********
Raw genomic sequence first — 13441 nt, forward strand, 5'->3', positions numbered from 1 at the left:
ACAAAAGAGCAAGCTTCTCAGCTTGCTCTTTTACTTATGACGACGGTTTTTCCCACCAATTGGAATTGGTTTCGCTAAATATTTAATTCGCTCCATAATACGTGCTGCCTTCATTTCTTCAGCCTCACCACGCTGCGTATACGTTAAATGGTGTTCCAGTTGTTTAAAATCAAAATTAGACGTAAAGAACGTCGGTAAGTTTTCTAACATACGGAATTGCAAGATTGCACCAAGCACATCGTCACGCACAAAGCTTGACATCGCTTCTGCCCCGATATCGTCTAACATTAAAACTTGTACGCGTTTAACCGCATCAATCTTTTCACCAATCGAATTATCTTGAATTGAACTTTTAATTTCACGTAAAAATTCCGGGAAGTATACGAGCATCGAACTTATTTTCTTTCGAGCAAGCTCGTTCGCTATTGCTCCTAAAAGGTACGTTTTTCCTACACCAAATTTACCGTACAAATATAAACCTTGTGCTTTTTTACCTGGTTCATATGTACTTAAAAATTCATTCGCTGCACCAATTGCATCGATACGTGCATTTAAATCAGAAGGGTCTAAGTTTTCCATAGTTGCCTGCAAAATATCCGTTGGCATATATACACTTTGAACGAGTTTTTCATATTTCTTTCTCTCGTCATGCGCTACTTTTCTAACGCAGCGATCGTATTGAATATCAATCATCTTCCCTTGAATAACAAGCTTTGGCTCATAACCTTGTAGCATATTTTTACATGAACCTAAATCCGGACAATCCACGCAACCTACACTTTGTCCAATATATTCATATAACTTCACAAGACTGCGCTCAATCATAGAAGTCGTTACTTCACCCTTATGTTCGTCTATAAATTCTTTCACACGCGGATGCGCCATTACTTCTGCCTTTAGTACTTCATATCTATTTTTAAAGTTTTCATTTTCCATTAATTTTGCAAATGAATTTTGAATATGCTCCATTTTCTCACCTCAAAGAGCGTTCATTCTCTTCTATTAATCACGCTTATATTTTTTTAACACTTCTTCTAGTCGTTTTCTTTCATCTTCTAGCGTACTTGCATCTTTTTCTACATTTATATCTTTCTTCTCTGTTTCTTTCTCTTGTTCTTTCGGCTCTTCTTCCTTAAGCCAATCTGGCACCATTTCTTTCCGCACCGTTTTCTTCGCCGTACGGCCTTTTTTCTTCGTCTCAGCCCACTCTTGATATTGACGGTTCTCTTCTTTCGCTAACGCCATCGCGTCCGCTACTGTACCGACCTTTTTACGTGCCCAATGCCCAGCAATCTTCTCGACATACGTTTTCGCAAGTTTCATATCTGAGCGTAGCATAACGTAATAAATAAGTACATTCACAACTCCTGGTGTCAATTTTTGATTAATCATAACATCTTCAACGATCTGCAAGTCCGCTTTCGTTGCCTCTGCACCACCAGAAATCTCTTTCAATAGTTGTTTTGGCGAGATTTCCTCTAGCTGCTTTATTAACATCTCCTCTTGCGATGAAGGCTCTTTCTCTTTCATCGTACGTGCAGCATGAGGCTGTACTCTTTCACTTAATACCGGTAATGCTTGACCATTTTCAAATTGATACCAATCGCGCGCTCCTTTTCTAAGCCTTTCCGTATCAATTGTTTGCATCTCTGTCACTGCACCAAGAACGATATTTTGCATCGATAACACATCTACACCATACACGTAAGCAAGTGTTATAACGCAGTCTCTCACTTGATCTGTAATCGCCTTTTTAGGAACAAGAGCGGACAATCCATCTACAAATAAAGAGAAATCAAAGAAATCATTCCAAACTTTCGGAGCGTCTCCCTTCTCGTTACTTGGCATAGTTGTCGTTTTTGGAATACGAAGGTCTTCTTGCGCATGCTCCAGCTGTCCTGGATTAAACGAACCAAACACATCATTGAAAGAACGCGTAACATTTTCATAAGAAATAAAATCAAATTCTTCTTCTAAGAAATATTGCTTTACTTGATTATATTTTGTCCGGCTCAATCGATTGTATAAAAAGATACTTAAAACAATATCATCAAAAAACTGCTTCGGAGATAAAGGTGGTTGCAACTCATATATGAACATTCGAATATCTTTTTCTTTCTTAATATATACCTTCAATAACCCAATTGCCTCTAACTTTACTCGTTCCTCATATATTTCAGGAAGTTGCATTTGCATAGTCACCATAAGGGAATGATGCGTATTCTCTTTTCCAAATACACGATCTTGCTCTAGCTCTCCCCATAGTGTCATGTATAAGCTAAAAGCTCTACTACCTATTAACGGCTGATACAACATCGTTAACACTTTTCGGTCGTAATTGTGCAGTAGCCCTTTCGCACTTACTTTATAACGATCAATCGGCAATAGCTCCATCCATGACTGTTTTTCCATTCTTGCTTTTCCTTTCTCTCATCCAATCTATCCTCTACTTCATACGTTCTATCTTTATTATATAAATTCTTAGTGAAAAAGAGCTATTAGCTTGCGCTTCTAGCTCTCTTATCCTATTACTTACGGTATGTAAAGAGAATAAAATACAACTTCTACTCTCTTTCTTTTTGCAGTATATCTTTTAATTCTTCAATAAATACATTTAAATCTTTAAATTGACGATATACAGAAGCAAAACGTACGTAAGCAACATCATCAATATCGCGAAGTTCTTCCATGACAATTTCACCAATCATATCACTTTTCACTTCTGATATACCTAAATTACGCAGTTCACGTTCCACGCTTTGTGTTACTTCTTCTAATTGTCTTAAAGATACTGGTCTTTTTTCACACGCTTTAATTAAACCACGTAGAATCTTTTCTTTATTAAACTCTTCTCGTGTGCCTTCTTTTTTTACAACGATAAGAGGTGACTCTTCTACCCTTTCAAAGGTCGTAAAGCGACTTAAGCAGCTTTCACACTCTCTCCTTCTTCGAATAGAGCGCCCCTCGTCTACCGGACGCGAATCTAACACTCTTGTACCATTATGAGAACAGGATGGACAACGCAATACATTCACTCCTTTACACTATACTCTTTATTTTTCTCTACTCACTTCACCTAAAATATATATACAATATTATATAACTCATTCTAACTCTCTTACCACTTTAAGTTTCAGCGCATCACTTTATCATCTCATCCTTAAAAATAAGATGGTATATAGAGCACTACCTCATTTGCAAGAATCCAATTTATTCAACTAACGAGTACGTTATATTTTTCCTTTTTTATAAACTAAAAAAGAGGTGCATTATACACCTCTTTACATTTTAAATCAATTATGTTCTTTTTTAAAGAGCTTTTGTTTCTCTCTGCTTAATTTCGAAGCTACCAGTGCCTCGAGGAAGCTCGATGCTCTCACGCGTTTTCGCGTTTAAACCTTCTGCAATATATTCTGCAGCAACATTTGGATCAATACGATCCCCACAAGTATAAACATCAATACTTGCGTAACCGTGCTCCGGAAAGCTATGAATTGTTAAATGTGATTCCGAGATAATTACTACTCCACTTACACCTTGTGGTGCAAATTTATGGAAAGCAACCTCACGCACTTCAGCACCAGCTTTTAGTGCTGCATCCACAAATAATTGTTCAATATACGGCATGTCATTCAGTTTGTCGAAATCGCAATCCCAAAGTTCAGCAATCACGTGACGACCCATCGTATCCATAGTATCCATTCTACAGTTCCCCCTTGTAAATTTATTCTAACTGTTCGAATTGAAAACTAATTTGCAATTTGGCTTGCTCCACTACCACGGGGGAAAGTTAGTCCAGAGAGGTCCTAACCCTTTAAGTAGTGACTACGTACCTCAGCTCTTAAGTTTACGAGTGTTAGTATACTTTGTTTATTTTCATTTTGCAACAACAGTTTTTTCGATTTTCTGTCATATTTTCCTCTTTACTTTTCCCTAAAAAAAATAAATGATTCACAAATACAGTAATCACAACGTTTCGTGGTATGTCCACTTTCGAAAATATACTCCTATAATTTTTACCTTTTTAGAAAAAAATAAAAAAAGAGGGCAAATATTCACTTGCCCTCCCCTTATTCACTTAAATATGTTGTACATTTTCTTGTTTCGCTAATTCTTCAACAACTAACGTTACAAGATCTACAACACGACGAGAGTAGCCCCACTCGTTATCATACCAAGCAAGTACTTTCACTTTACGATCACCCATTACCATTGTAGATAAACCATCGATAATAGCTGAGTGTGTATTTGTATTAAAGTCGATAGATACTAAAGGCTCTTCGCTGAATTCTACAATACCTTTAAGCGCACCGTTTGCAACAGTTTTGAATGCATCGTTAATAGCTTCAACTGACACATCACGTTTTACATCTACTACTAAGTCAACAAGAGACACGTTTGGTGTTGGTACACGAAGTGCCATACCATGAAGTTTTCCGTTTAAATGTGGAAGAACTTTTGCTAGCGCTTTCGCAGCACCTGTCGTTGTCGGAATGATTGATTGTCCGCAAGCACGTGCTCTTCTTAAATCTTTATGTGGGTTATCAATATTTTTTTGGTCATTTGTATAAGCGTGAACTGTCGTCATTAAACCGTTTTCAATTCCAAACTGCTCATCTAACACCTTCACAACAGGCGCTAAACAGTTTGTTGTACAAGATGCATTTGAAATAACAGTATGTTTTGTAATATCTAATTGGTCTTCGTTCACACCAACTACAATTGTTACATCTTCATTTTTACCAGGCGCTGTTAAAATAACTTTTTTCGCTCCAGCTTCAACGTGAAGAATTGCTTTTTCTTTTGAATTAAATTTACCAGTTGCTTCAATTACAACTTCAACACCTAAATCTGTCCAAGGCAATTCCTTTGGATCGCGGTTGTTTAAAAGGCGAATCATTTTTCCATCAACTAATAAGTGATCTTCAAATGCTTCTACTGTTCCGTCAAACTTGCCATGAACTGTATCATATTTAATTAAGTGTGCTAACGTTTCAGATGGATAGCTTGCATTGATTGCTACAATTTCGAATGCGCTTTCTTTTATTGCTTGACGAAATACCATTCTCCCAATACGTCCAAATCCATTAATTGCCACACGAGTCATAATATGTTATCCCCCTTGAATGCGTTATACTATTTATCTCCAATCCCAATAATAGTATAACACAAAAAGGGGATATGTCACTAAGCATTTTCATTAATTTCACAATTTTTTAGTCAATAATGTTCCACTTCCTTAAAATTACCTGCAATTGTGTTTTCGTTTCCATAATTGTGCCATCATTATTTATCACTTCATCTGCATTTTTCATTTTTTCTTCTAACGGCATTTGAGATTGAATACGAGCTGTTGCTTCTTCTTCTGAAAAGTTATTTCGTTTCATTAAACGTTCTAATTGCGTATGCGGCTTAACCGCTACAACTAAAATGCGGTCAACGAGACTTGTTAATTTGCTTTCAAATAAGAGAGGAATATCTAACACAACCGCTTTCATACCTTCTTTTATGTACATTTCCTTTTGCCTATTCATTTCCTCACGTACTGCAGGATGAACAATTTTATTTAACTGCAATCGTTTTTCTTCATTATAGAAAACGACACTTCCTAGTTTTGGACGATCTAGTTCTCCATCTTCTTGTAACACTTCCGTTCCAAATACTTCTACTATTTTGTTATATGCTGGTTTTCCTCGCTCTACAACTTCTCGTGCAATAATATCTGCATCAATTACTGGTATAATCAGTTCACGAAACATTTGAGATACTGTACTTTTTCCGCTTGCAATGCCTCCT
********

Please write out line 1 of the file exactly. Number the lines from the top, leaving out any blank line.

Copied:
Raw genomic sequence first — 13441 nt, forward strand, 5'->3', positions numbered from 1 at the left: